Dust

by Lorin Michel Saturday, June 24, 2017 10:27 PM

In places like Sudan and Phoenix – which this week have been scarily similar in temperature readings – violent, oppressive winds whip up giant walls of dust. In Arizona, these walls are created from the winds that rush out of a collapsing thunderstorm, with the cold air that’s in front of the storm rushing down at such an incredible rate that it picks up massive amounts of dust and sand. Eventually, as it builds, these walls – which can grow as high as 3000 feet and stretch as far as 100 miles wide – will completely block the sun. On July 5, 2011, Phoenix recorded a dust storm over 5000 feet tall. We call them haboobs, from the Arabic word for “blown.”

When this dust settles, which it does eventually, it wreaks havoc on the air in general, and people and pets in particular.

We have never experienced a haboob and don’t want to. I’ve seen video and heard horror stories about what you’re supposed to do if you’re driving, how to shelter in place, blah blah blah dust. 

One of the first places we went when we moved to Tucson, before we’d even started building the house, was a wine tasting place called Wine Depot. It was an interesting establishment that served Old World wines from Germany, France and Spain. We were desperate for a place to go, having been so spoiled in California. We went on a Saturday, late afternoon. It was hot, and there weren’t many people there. The owner, who was German and his wife, who was Mexican, were both pouring wine. Soon enough, we were the only ones there and so we fell into conversation with the wife. 

We told her we had just moved to the desert, what our plans were. She asked where we were living and where we were building. She said to be prepared for the dust. The dust? we asked. It’s constant, she said shaking her head. You cannot escape it.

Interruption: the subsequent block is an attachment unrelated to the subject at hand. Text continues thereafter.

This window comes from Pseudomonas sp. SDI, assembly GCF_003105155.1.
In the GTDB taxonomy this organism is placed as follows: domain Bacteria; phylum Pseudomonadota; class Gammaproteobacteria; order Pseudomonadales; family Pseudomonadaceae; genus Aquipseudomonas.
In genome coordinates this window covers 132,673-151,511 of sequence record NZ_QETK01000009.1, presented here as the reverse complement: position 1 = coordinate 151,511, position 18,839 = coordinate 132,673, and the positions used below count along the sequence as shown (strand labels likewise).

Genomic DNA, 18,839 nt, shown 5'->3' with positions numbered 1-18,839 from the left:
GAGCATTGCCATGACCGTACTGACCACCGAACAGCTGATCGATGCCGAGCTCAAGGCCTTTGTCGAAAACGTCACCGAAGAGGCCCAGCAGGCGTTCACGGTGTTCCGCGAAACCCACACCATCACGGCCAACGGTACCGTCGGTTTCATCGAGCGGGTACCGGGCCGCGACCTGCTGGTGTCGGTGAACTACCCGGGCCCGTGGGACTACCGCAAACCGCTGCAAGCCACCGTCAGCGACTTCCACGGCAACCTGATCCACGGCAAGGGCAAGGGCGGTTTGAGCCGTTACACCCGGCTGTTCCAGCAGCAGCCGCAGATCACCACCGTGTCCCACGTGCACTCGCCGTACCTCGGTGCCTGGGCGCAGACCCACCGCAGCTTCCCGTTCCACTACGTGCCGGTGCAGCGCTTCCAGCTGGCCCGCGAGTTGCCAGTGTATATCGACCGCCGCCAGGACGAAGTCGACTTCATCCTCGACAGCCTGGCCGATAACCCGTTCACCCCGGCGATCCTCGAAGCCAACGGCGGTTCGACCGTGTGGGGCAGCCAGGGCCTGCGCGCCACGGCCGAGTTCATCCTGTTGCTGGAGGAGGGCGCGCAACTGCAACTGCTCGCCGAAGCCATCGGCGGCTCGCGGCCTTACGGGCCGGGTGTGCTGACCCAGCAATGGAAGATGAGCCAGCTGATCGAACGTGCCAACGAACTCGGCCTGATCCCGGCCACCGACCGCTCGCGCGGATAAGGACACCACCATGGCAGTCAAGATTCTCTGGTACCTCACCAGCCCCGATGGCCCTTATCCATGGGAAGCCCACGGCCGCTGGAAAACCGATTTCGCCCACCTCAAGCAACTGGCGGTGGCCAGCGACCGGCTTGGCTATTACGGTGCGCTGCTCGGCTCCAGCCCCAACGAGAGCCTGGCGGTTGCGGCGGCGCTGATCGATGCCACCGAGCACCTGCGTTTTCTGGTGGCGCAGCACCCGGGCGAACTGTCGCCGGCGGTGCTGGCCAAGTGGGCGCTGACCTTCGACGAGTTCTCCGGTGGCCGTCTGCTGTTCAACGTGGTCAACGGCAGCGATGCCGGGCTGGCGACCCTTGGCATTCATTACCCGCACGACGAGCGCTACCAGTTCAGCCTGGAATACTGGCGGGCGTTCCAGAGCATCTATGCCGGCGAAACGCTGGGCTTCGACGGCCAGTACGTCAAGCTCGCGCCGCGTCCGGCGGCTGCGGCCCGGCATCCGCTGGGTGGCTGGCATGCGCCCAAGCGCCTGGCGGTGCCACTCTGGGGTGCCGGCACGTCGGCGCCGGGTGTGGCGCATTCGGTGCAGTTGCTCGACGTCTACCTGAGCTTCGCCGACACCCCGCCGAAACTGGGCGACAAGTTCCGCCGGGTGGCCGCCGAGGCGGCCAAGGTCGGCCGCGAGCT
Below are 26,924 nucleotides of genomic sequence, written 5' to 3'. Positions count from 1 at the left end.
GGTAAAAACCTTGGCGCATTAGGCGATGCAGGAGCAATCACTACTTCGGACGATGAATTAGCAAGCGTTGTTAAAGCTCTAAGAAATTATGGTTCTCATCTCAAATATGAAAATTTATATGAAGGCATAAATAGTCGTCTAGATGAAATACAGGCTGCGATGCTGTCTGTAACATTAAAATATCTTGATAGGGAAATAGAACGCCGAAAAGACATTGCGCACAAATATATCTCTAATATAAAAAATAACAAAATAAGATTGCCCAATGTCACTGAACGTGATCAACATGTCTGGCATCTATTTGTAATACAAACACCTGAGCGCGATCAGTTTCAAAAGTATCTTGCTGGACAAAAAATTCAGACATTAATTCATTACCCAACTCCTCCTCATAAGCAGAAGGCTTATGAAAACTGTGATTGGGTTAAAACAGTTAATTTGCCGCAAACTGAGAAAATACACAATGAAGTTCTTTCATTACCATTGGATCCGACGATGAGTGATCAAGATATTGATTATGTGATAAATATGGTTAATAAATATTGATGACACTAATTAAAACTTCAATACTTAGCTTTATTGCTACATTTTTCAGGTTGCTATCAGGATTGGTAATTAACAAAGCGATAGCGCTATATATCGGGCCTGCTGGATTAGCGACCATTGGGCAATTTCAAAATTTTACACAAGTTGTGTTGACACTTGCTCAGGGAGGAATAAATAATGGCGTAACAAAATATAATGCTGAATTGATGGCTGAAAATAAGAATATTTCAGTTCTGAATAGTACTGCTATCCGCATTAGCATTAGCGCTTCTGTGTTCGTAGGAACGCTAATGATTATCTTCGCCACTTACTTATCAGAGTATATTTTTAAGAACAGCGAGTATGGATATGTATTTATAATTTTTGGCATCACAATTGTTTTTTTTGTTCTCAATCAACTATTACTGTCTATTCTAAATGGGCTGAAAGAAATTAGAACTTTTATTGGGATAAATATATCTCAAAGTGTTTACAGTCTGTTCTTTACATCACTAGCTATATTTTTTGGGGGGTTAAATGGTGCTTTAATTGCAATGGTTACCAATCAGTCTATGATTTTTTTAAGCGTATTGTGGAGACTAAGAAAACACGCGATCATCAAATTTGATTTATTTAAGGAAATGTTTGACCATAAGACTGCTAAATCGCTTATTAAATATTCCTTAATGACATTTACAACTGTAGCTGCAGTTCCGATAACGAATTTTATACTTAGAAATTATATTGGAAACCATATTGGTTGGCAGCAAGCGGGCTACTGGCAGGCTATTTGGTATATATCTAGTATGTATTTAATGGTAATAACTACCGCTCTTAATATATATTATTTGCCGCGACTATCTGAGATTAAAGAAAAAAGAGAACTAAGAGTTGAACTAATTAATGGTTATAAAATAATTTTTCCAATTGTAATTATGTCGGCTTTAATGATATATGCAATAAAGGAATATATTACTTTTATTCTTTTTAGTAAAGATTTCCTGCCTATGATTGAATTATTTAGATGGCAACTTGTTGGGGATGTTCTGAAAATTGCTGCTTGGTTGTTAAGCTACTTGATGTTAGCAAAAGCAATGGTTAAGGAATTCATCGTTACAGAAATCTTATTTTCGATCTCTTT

She went on to tell us that if we had a dog, we needed to be careful it didn’t get mixed up with a Gila monster because, while not poisonous, they will bite and latch on, lock their jaws, and not let go. She told us of having to rush her dog to the vet with a Gila monster hanging off its neck. We laughed nervously. 

We haven’t experience the Gila-latch, but we have experienced the dust. Have we ever. It’s impossible to remove; impossible to get ahead of. You can dust using a rag and spray, and it doesn’t seem to matter.

Even the dust has dust. 

I dusted today. As I did, more appeared right behind where I had wiped my cloth. Miscellaneous and errant dog hairs also took up residence. It’s prolific, the dust, all-consuming. It makes the house look dirty even when, technically, it isn’t because I just dusted the other day. Thank dog I don’t have a lot of stuff. It would be impossible to keep it all clean. I’d no sooner get done dusting than I’d have to start all over. It would be an endless loop, a hopeless cycle, a horrible way to spend my days, the stuff of Stephen King novels. 

Kevin has the same issue with bugs. We’ve been inundated with box elders. Thousands of them cling to the house and the deck, dying slowly from the “kool-aid” that Orkin pours along the perimeter. Each day, he takes the power blower and blows them away. And as he walks away, ten more appear behind him.

Dust. Bugs. Haboobs.

Life in the desert in June.

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